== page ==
Review by: Es George (December 2011)
The T-50 Golden Eagle supersonic advanced trainer is South Korea’s first indigenous supersonic aircraft and one of the world’s few supersonic trainers, making its maiden flight in 2002 and entering active service with the Republic of Korea Air Force in 2005.
Its shape is very similar to the F-16/F-2 in plan form, though its outline is unique from the side view; the beak-like nose shape makes its name quite apt.
The T-50 has been further developed into aerobatic and combat variants, namely T-50B (aerobatic), TA-50 (light attack), and FA-50 (multi-role fighter). Ten T-50Bs serve with the South Korean Air Force’s aerobatics team, the Black Eagles.
With a clear nod to the home market, this new release from Academy is a welcome addition to the military aviation modelling arena and, given the export to Indonesia, pursuit of orders in Iraq, Israel, Poland and Spain, and a partnership with Lockheed Martin in a bid to become the next generation advanced trainer for the United States forces, it could become an important type.
The box art is a photo of a parked jet, with a label for the Seoul International Aerospace & Defense Exhibition 2011. The side panels contain a number of useful walkaround photos. It also states that this is ‘Special Edition with limited availability’.
All sprues are in individually bagged so everything is well protected in what is a packed box. There is only one marking scheme option, but this allows for any T-50 trainer to be built, from the first in the 2005 production block, through the 2006-2010 years.
There over 200 parts to this model, with 5 sprues of white plastic parts plus the lower rear fuselage and upper fuselage/wings on separate trees.
The upper fuselage and upper wings are one piece and, whilst the back end is split horizontally, the nose is split vertically.
There is one sprue of clear parts, with a large crystal clear canopy, which has raised frame lines that will ease painting, though there is a seam line that will need sanding out.
The canopy sprue is moulded to provide maximum protection for the canopies, which is really good to see.
The instrument panels are full clear pieces and, with careful painting and the supplied decals, should come up really nice.
Detail throughout is top notch; nicely engraved panel lines; 7-part Martin Baker Mk.16 KR16K seats; cockpits with throttles, side-stick controllers and rudder pedals; options for open and closed canopies and F-16-style airbrakes; full intake trunking to the compressor face and two different pilot figures and crew access ladders to name but some of the highlights.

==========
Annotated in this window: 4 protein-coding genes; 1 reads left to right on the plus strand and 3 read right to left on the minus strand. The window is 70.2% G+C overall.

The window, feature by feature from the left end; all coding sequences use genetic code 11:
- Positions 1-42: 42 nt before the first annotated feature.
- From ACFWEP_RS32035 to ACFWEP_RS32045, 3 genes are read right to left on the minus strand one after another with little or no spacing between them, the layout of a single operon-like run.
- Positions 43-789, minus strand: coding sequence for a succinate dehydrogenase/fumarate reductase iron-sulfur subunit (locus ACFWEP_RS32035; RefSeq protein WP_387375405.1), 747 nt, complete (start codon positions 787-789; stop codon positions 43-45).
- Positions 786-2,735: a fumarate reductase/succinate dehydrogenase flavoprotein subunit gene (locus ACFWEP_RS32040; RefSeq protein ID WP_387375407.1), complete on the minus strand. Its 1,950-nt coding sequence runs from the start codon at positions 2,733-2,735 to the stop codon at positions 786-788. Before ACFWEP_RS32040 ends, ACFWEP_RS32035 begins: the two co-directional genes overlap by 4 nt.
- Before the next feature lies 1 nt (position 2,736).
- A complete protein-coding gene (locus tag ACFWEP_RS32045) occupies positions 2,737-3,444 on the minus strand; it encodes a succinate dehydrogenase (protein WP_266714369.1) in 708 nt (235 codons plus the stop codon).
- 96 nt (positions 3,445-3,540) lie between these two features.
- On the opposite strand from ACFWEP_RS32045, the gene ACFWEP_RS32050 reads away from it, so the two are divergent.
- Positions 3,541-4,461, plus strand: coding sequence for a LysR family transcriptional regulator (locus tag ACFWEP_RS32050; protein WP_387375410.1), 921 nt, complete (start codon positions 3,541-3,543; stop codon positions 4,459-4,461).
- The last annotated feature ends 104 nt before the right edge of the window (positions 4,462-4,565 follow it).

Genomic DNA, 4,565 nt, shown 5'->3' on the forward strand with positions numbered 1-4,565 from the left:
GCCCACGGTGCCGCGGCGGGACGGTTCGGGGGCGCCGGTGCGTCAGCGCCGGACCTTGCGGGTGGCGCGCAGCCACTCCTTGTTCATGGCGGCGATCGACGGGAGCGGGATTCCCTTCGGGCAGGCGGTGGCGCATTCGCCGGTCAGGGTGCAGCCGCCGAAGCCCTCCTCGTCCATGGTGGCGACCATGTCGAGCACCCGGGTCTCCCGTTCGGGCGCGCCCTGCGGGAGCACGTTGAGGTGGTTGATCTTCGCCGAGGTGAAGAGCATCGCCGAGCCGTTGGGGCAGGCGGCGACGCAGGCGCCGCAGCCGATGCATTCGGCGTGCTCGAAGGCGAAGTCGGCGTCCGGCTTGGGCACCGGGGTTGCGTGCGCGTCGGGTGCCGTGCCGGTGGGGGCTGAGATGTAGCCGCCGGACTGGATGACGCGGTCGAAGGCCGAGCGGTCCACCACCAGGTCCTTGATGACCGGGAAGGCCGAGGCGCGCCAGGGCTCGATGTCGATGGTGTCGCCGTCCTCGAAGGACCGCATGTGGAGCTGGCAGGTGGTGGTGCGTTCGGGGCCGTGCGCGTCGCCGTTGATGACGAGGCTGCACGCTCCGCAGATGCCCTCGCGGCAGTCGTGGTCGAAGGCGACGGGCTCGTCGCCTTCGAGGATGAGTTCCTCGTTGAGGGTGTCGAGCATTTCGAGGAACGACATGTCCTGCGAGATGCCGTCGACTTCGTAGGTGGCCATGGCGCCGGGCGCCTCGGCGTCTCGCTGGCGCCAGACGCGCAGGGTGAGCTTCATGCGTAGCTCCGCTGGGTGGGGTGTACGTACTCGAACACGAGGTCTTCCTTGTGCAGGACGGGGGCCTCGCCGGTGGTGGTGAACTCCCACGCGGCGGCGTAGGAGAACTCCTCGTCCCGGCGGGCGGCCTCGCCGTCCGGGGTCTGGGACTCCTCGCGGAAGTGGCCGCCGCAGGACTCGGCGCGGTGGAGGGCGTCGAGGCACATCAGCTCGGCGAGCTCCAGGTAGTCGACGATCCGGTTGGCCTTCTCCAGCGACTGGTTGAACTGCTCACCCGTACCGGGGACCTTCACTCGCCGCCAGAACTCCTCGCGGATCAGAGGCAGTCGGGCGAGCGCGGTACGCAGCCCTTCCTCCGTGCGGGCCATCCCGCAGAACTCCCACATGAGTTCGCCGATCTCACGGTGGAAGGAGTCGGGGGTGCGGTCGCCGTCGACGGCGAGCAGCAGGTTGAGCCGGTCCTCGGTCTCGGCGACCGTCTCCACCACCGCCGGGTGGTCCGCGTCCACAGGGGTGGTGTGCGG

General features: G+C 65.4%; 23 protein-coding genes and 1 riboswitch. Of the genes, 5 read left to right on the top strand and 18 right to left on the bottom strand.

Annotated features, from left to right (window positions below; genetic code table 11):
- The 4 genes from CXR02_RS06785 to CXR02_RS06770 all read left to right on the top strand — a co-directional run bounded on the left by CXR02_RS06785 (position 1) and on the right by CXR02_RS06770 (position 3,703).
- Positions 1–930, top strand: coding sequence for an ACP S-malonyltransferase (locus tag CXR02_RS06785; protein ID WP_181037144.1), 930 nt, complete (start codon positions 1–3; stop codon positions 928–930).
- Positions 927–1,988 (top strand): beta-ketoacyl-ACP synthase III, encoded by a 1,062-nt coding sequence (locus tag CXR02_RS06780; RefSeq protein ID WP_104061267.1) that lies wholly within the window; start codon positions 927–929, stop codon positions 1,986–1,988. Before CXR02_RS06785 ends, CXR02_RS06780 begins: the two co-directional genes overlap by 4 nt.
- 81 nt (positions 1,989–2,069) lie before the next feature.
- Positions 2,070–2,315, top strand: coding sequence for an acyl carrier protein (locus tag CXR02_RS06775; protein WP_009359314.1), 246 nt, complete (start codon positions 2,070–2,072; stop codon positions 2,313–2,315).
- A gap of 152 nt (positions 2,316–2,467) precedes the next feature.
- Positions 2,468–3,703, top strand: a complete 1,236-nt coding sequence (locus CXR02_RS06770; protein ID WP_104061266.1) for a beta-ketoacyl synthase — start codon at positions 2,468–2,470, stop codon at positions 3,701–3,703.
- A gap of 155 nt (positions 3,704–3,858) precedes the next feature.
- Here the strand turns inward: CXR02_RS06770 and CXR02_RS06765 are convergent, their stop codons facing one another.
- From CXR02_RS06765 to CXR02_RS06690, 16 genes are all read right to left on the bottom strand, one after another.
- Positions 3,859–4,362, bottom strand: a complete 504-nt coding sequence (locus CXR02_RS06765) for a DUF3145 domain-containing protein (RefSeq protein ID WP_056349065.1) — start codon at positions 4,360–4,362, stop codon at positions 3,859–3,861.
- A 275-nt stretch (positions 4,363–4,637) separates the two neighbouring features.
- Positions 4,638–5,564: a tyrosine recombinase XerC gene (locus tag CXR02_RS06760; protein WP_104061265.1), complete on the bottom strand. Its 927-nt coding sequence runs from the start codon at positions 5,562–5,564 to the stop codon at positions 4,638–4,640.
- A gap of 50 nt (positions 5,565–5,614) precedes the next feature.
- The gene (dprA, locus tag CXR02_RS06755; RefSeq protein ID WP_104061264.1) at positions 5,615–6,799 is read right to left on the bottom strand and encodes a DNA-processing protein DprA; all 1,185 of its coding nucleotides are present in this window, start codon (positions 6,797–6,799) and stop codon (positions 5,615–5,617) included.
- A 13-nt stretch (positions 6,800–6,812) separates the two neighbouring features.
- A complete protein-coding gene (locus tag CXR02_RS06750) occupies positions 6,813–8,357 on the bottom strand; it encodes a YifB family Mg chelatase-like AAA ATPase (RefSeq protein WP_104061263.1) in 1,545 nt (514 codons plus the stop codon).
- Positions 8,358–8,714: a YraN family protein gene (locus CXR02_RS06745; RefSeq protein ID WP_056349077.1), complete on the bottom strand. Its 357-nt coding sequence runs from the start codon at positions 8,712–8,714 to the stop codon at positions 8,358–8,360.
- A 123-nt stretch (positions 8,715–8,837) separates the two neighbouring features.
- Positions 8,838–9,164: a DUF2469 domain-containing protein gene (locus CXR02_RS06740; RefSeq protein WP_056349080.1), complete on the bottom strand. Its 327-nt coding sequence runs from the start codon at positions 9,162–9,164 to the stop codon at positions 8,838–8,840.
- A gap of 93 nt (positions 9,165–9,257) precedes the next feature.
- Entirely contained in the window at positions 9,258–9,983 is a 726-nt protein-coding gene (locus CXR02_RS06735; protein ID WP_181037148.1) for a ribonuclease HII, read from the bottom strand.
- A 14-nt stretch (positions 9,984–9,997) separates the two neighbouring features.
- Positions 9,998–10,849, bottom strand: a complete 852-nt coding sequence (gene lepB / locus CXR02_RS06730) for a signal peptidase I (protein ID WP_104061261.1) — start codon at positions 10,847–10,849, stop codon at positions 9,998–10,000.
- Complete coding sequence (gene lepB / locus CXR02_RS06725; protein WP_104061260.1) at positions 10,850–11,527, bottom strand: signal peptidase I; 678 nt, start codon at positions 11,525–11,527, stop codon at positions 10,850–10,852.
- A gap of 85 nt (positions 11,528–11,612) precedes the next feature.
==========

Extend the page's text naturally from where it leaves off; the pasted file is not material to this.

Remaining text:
Panel lines and rivets are well done; there is a centreline drop tank and 4 ‘smoke wainder’ (sic) as the stores options.
Additionally, flaps are separate which presents an option to ‘animate’ the model, although there are no guides as to the angle of placement.
Some parts are not used; from these, I would guess that we can expect both Black Eagle aerobatic team and combat versions later. Overall, the quality of moulding and tightness/delicacy of parts is amongst the best I’ve seen.
To prove my point, I wanted you to be able to see this kit in its full glory! Click on the Thumbnails below to enlarge the images and see what you think.
The instructions are clear, on an 8-page fold out grayscale sheet, with a separate sheet for the parts trees layout.
The modelling sequence appears logical, starting as usual with the cockpit. Colours are called throughout the build process, with Gunze, Life Color, Humbrol and Testors/Model Master all referenced.
I can see that there could be seams to join up, with the intake trunks and exhaust both being in 2 halves. There are also photos to aid placement/painting of the undercarriage doors/legs.
However, it is just as well that the airframe colour is overall white, as the main marking placement diagram does not give an indication of colours on the airframe.
There is virtually no carrier film on the decals, which look clearly printed and have rich colours.
The overall scheme is white, but decals are provided for all of the orange trim, the black non-reflective areas around the canopy and on the nose and even a subtly different shade of orange/red for the under nose area, which matches the box photo.
The orange trim has cut outs to fit around various holes/gaps on the underside, so will need to be a perfect fit if awkward colour matching and touch up painting is to be avoided. Although clearly, one could forgo the decals and paint these areas.
There are masses of stencils, some very fine, so a few hours work on decaling alone, I think!
This is something different and one can’t help comparing Academy’s approach to home produced products to that of Italeri (they have also, using the Italeri moulds ironically, produced a Hawk Mk 67), as we wait for a mainstream kit of the similarly sized AMX.
Academy have clearly put a lot of effort into this product and it shows. I’m really looking forward to seeing how it builds up and would not hesitate in recommending it. Right size, should be a reasonable price and an awesome level of detail.
Expect it to be available from your Academy stockist; if not in this version, in the others that are sure to follow.
FEATURE STAR RATING (out of five)
Quality of moulding *****
Subject choice *****